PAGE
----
The rate for Newfoundland and Labrador rose slightly to 10.2 per cent from 10.1. In metro, the jobless rate in May hit 5 per cent, a slight increase from the 4.9 recorded in April.
The job report comes two days after the Bank of Canada raised its key interest rate by a quarter of a percentage point, citing concerns about a string of hot economic data, including low unemployment.
May jobs numbers not enough to change Bank of Canada’s course: Experts
Canada’s labour market showed minor signs of softening in May, but economists and other experts said the Bank of Canada likely wouldn’t read the numbers as a sign that its rate-tightening campaign aimed at bringing down inflation is working.
Unemployment rose to 5.2 per cent from five per cent, the first increase since last August, according to the Statistics Canada Labour Force Survey for May.
The numbers released Friday said the economy lost 17,000, though employment overall was little changed.
Randall Bartlett, senior director of Canadian economics at Desjardins, cautioned that job losses were concentrated among the youngest workers in Canada as they enter the summer jobs season, and “not necessarily characteristic of what we’re seeing in the underlying labour market.” He said the job losses can’t yet be seen as a “trend.”
“We need to see how this shakes out in the months ahead, and then we’ll decide what it means for monetary policy,” Bartlett told BNN Bloomberg in a television interview.
Dominique Lapointe with Manulife Investment Management noted “small loss” mostly among the younger age group of workers should be interpreted with caution, as seasonal adjustments can be challenging for that demographic. He also pointed out that employment rose among core-aged workers.
WHAT DOES IT MEAN FOR THE BANK OF CANADA?
The jobs numbers came days after the Bank of Canada resumed its interest rate tightening cycle, hiking its key rate by a quarter of a percentage point to 4.75 per cent after a string of unexpectedly hot economic data.
Lapointe said he is expecting another rate hike next month based on recent inflation and GDP readings. He said the jobs numbers aren’t significant enough to change the central bank’s path.
“I don’t think this morning’s (Labour Force Report) report would change what’s going to happen in July. We’d probably need to see way more weakness in other economic indicators before the next meeting for them to change their course,” he said.
Jay Zhao-Murray, FX Analyst at Monex Canada, noted that the data that went against economists’ expectations for job gains in May, but agreed that the numbers wouldn’t shift the central bank’s thinking.
“With employment cooling on the whole, this latest report does weaken the case for further hikes from the Bank of Canada, but given the details and composition of employment changes, we do not think it would materially change the Bank’s latest view on the economy,” he said in a written statement.
He said he is expecting another 25-basis-point rate hike from the Bank of Canada in July, “unless the subsequent data also confirm the negative signal from today’s report.”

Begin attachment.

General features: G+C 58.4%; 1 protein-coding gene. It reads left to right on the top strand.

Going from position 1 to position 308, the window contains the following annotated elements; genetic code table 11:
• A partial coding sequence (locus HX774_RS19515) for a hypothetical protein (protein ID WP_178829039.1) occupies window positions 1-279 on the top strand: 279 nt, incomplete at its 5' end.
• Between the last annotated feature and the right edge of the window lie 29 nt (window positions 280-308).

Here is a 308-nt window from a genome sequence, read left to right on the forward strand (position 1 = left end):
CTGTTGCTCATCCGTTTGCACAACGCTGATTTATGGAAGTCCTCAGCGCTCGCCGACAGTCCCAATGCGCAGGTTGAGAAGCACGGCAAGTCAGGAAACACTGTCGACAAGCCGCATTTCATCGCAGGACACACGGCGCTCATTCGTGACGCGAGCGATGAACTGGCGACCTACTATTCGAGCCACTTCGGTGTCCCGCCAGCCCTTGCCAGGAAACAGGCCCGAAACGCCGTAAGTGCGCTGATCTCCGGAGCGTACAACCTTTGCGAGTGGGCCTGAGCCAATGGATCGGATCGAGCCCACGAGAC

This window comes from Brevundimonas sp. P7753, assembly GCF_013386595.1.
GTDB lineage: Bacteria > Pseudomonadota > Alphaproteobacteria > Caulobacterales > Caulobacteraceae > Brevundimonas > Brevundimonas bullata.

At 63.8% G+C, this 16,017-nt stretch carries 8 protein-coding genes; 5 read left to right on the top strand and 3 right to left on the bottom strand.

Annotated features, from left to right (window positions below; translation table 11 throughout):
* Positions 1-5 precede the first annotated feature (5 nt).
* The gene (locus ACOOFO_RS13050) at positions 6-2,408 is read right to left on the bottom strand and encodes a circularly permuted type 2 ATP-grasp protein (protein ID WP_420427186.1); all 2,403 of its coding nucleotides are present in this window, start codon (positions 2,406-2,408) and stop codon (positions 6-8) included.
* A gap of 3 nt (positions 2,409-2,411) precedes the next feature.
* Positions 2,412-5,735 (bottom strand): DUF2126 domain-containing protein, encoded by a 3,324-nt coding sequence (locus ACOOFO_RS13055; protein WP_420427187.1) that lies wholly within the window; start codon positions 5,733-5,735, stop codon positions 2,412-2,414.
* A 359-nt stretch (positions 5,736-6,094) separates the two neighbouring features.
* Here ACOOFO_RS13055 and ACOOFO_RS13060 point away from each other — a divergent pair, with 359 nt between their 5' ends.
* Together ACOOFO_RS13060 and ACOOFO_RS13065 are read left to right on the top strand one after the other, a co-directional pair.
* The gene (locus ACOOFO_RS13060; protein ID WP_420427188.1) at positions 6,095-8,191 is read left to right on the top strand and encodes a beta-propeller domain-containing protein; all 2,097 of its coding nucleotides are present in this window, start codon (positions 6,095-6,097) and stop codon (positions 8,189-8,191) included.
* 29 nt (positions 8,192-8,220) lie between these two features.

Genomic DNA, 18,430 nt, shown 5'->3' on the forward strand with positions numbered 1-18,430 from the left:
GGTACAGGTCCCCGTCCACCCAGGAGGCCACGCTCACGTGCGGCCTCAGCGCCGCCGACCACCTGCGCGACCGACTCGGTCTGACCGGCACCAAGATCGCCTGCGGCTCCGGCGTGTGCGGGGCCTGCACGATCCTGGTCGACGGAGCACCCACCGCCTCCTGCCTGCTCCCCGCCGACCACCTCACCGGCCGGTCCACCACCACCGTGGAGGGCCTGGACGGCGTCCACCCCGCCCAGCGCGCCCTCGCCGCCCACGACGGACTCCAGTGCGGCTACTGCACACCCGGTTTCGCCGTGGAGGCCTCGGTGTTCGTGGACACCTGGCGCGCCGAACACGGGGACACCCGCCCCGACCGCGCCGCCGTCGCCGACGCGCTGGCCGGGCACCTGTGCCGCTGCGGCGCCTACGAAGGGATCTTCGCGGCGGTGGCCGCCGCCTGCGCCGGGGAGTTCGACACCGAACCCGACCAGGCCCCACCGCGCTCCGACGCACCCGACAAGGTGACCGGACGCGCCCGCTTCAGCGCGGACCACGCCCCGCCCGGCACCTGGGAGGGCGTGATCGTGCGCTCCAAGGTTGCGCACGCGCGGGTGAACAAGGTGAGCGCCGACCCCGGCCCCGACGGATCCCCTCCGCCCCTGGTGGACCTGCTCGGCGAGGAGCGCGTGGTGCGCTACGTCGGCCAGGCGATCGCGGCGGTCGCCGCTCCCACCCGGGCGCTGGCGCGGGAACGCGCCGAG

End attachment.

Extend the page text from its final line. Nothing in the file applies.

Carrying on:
Economist Tuan Nguyen of RSM Canada, meanwhile, said “there are reasons to believe that May’s decline in net jobs is not a fluke,” given that most of the job losses were in business, professional services, and trades.
Taken with an uptick in the unemployment rate, he pointed to signs that “a long-awaited softening of the labor market has finally arrived.”
“Following Friday’s job data, the Bank of Canada’s decision to hike the rate to 4.75 per cent … might be the last one in this cycle. Nevertheless, we continue to believe that rates should remain at that level at least until the end of the year to ensure substantial easing of inflation,” Nguyen said in a written statement.
Wages, which the Bank of Canada has zeroed in on as a particular concern in its inflation fight, rose 5.1 per cent year-over-year in May.
Bartlett made the case that wage growth in Canada is more “subdued” than it might appear.
He noted that StatsCan’s monthly wage reading is one of several wage indicators that the Bank of Canada looks at, and others appear to be decelerating more quickly, meaning that “wages are not the concern we had anticipated” when it comes to the possibility of a “wage-price spiral” some economists fear could push inflation higher.
Regardless, Bartlett said he expects the Bank of Canada will interpret the labour force reading as a sign that Canada’s labour market remains “very tight.”
“It needs to see the unemployment rate move meaningfully higher (and) the job vacancy rate move meaningfully lower in order to be able to see wage growth come down to a level that’s consistent with two per cent inflation,” he said.
CONSUMER SPENDING CLUES
As for the sectors where people lost jobs in May, Bartlett said the data holds clues that Canadians are still spending money despite the high-interest rate environment.
“It’s not necessarily in sectors where you would think tight monetary policy and higher interest rates would be leading to job losses,” Bartlett said.
Accommodation, food services, arts and recreation were not hit particularly hard with losses, but those are areas where people generally cut back on spending in tough economic times, Bartlett said.
“We may see the consumer continue to be relatively healthy in the second quarter, and it may be maybe pointing to that still,” he said.